So, how you can protect yourself and your medical organization from being pwned via phishing?

What you can do: Protect your emails from phishing

Phishing is a social hacking technique, a combination of hacker’s knowledge about humans — about you — and their experience with technology.

Things to note, when opening a suspicious email from “familiar” sender (your bank, any other services you use, etc.)

  • You aren’t addressed by your name, but you should have been. This is a case with emails from the bank or from any institution you’ve given your password details to. They will be addressing you by name.
  • Letters with attachments. Although antiviruses rarely skip such an obvious hint on something malicious, there is still a chance they would.
  • Sense of urgency. When people are scared that something might happen, they tend to rush things. Banks would never want you to get a stroke after reading their emails (same as iTunes, Amazon, Facebook and basically any other brand that cares). That’s why when you’re logging in from an unknown device, you’re receiving a calm message “Your account was accessed,” not “URGENT!! Save your pictures with poorly drawn cats!” So, any sense of urgency in a title or body of the letter must spark a Doubt in the sender’s intentions. As well as exclamations. Same goes with messages about good news.

Good news spam

Although Good News are usually filtered into spam.

  • CAPSLOCK. CAPSLOCK is a huge disrespect to a receiver, and no esteemed organization would use it. Even if they are legitimate, they have terrible customer service, so you’ll probably lose nothing by not opening an email. The same works for letters with large fonts.
  • Letters on languages you don’t know. Treat that as a rule. If it’s an important purchase opportunity or a cold email, they should have done their research.
  • etters from a brand without brand email. Pay attention if the email address is branded, especially if it’s a letter from a large brand.
  • Letters without paragraphs & poor grammar. This is something a bit ambiguous, especially if your colleagues often write without paragraphs or if you correspond with foreign partners. Be vigilant.
  • Carefully check the address bar of a link, it should be of the same domain the sender’s email is of, unless stated otherwise.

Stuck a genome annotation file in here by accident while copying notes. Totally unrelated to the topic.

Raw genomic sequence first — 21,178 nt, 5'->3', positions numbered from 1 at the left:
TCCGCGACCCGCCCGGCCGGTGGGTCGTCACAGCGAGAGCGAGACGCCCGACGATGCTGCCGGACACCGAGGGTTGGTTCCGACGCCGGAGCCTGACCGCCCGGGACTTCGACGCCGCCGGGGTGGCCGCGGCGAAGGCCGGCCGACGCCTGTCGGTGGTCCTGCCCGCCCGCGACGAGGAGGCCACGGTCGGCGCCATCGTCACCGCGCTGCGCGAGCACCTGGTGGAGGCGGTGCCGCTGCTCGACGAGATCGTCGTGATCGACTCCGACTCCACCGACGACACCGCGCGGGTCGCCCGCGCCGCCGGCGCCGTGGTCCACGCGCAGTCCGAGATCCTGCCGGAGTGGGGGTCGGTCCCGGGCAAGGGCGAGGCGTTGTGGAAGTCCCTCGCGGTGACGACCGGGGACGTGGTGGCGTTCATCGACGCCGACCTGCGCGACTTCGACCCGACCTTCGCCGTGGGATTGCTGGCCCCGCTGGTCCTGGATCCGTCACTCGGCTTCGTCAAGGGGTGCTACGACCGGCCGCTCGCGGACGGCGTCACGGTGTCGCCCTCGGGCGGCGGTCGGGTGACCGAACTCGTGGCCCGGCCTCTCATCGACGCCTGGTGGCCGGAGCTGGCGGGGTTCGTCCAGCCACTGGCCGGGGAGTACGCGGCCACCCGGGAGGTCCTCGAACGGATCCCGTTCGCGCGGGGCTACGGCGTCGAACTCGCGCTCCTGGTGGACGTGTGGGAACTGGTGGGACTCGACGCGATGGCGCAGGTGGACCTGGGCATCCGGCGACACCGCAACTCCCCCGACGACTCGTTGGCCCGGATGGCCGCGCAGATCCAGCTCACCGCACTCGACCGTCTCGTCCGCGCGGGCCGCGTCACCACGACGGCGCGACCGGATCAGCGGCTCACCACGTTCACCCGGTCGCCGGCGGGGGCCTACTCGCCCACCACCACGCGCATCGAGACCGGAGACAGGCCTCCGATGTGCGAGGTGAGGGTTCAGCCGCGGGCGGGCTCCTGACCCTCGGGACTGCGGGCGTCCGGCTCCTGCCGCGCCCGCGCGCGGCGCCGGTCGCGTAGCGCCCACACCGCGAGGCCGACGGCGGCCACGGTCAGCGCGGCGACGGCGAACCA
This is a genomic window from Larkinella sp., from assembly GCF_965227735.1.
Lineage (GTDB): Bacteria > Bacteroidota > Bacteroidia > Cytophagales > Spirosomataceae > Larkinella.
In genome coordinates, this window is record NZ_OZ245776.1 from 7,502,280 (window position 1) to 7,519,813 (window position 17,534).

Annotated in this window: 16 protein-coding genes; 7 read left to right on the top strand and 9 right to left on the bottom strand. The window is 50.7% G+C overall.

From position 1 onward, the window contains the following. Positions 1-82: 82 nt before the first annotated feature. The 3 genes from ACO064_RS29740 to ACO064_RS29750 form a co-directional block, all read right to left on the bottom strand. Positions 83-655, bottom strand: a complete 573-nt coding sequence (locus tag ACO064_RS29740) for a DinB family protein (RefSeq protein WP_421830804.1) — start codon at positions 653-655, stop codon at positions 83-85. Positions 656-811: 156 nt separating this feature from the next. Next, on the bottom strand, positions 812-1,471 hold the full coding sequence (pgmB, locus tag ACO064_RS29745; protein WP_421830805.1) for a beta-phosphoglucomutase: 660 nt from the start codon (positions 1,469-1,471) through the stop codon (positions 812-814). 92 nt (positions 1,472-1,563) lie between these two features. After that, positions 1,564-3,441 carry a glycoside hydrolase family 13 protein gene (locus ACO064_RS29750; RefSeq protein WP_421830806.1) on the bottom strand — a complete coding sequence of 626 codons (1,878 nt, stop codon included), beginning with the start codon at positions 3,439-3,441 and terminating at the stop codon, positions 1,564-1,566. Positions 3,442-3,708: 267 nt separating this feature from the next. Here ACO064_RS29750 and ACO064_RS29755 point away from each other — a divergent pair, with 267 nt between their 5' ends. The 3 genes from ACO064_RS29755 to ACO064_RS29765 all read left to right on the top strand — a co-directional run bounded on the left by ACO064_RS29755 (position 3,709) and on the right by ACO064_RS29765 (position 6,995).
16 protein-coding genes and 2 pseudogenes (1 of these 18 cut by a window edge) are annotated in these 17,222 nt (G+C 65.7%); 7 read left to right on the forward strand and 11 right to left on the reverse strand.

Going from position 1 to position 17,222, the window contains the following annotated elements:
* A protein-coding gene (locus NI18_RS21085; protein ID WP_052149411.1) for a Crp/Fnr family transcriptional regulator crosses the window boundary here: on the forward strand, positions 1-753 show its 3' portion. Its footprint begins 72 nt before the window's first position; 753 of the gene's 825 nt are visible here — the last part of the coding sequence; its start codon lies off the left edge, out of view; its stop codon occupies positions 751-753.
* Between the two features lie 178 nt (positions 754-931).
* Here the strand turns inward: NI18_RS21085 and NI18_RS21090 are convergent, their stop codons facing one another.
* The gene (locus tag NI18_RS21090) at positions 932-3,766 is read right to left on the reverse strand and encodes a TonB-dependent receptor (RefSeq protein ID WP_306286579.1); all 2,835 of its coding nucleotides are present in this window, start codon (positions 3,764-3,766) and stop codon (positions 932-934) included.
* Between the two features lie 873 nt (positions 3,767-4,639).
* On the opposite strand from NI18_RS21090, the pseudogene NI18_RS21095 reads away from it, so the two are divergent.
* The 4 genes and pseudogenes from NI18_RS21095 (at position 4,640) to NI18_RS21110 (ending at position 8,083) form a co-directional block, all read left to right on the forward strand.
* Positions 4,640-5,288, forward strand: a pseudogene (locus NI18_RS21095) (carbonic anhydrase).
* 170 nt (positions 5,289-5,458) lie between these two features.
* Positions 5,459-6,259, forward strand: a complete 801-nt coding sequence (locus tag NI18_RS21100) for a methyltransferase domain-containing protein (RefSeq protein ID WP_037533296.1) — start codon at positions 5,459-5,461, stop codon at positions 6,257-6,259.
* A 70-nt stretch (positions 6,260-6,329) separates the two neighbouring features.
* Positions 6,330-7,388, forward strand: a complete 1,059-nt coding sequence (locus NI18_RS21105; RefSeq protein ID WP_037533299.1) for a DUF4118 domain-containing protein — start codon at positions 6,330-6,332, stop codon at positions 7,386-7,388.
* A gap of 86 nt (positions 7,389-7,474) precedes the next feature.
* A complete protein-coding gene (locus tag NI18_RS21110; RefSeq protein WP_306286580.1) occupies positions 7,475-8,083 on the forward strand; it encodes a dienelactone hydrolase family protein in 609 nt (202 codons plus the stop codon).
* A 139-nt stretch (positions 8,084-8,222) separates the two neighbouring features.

• If you see someone you’re familiar with asking you to rescue them, lend them money, follow some link to do something, don’t be shy to write an inquiry to confirm if that’s really them. Especially if you haven’t talked in a long time.
  • “This message from a trusted sender” in the layout of the email or in any other field.

Scammers got everything right and you’re on the scam website. What you can do then?

Most people think the green padlock near the address bar of the website means safe, but it isn’t the case. Padlock represents presence/absence of SSL certificates (a tool that connects a website to a cryptographic key that maintains secure end-to-end communication and allows to transfer passwords and other sensitive information) and HTTPS (encryption type that also indicates the security of the page). But hackers often create malicious pages on sites where there are opportunities for third-party content, e.g. same WordPress or blog sites. Also, it’s easy to obtain HTTPs and SSL on resources like Let’s Encrypt.

In the past, our advice would be to look for Extended Validation (EV) SSL certificate, but right now it’s safe to assume that they are pretty much dead:

  • there’s some confusion with green padlock UI over the different browsers, because it appears the absence of green padlock doesn’t convince people not to hand their credentials over — thus, it’s a lame alert indicator;
  • green padlock sometimes appears not only for EV — thus, they can be easily acquired for fishing websites;
  • sometimes, popular websites like Twitter or Facebook display owning EVs in one country, and not owning it in another (here’s wonderful Troy Hunt’s article about it.)

But. You’re on the site.

Here are some signs to look for (they may seem obvious, but there are a lot of people who are kind of forget about them because they were scared their accounts have been pwned, deactivated, etc.)

  • Address line and the name of the site don’t match. It’s a landing page for Apple, but the address line leads elsewhere. Try googling what is written before .com/other domain and you’ll probably find some website that has no relationship to Apple whatsoever.
  • Check address bar again. Here’s a nice example from a Wordfence

Address bar with a scam script